M. D. Rutledge, Appellant, v. Boston Woven Hose and Rubber Company, a Division of Americanbiltrite, Inc., a Corporation, Appellee, 576 F.2d 248 (9th Cir. 1978)Annotate this Case
Robert L. Wilson (argued), Los Angeles, Cal., for appellant.
Douglas C. Conroy (argued), Los Angeles, Cal., for appellee.
Appeal from the United States District Court for the Central District of California.
Before MERRILL and HUFSTEDLER, Circuit Judges, and THOMPSON,* District Judge.
HUFSTEDLER, Circuit Judge:
This appeal arises from the dismissal of the second of two antitrust lawsuits filed by plaintiff Rutledge against various hydraulic hose manufacturers and assemblers. Rutledge's first suit was filed in 1969 against five hose manufacturers and seven hose assemblers alleging a price fixing conspiracy in violation of Sections 1 and 2 of the Sherman Act and price discrimination in violation of the Clayton and Robinson-Patman Acts. (Rutledge v. Electric Hose and Rubber Co. (C.D. Cal. 1971) 327 F. Supp. 1267 (hereinafter referred to as Rutledge I) .) The trial judge in Rutledge I entered judgment dismissing the action at the close of Rutledge's case and this court affirmed on January 30, 1975. (511 F.2d 668.)
On March 7, 1975, Rutledge filed the complaint in this case (hereinafter referred to as Rutledge II) . The Rutledge II complaint is almost a carbon copy of Rutledge I, except that (1) Boston Woven Hose and Rubber Company ("Woven Hose"), which had not been a party to the first suit, was named as a defendant in the second suit,1 and (2) plaintiff averred that Woven Hose was guilty of price discrimination in granting a secret additional discount to certain favored customers and not to plaintiff. After plaintiff amended his complaint twice pursuant to stipulation, the defendant moved to dismiss the complaint for failure to state a claim; no answer was ever filed. The trial court granted the motion to dismiss, holding that plaintiff was collaterally estopped because the identical issues concerning the alleged conspiracy were decided against him in Rutledge I. It also held that the action was barred by the statute of limitations in that the four year limitations period had expired. (15 U.S.C. § 15b.)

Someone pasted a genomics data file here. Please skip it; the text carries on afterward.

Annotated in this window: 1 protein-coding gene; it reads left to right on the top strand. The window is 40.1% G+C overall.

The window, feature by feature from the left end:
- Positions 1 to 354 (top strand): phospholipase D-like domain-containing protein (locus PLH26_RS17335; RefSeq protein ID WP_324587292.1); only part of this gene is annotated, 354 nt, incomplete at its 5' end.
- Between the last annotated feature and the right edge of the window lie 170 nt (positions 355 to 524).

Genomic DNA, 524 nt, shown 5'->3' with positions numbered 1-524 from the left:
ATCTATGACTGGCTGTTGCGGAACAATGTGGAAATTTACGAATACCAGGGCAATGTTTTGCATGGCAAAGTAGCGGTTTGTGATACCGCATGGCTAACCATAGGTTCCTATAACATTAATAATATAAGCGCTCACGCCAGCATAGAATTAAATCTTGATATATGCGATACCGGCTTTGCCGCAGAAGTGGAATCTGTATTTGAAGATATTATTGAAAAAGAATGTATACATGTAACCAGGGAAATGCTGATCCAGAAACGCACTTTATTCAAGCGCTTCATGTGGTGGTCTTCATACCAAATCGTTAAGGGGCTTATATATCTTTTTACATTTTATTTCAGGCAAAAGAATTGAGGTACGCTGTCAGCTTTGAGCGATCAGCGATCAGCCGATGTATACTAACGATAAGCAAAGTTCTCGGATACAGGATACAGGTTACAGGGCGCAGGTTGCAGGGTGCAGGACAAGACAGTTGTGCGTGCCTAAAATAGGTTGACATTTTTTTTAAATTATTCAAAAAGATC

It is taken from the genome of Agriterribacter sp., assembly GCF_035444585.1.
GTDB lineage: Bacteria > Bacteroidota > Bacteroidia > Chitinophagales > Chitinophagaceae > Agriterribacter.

The district court correctly decided that plaintiff was not free to relitigate in Rutledge II any of the issues which were conclusively adjudicated against him in Rutledge I. Thus plaintiff cannot relitigate any of the claims of antitrust violations or claimed conspiracies that were averred in Rutledge I and repeated in Rutledge II. Plaintiff's attempt to avoid the impact of issue preclusion (collateral estoppel) by claiming that it would be unfair to apply the doctrine to him is unsupported by the record. His argument is that he should not be foreclosed by the prior litigation because he had less than two years after the complaint was filed within which to complete his discovery and that his representation in propria persona in the prior case was no match for the array of law firms which represented the defendants in Rutledge I. These facts may explain why he lost Rutledge I, but they provide no legal basis for failing to apply issue preclusion to his second action.
Rutledge plausibly argues that issue preclusion does not apply in respect of his claim in Rutledge II that Woven Hose was guilty of price discrimination in its granting secret discounts to certain favored customers. We need not resolve that issue, however, because we are convinced that Rutledge's claim for relief based upon these secret discounts is barred by the statute of limitations.
Rutledge acknowledges that the conduct of which he complains occurred more than four years before he filed the complaint in Rutledge II. He argues, however, that he avoided the bar of limitations by successfully pleading that Woven Hose fraudulently concealed the existence of this claim for relief. Rutledge had the burden of both pleading and ultimately proving fraudulent concealment. To carry that burden, he had to plead facts showing that Woven Hose actively misled him, that he had neither actual nor constructive knowledge of the facts constituting his claim for relief despite his diligence in trying to discover the pertinent facts. (E. g., Dayco Corp. v. Goodyear Tire & Rubber Co. (6th Cir. 1975) 523 F.2d 389; City of Detroit v. Grinnell Corp. (2d Cir. 1974) 495 F.2d 448; Kansas City, Missouri v. Federal Pacific Elec. Co. (8th Cir. 1962) 319 F.2d 271.)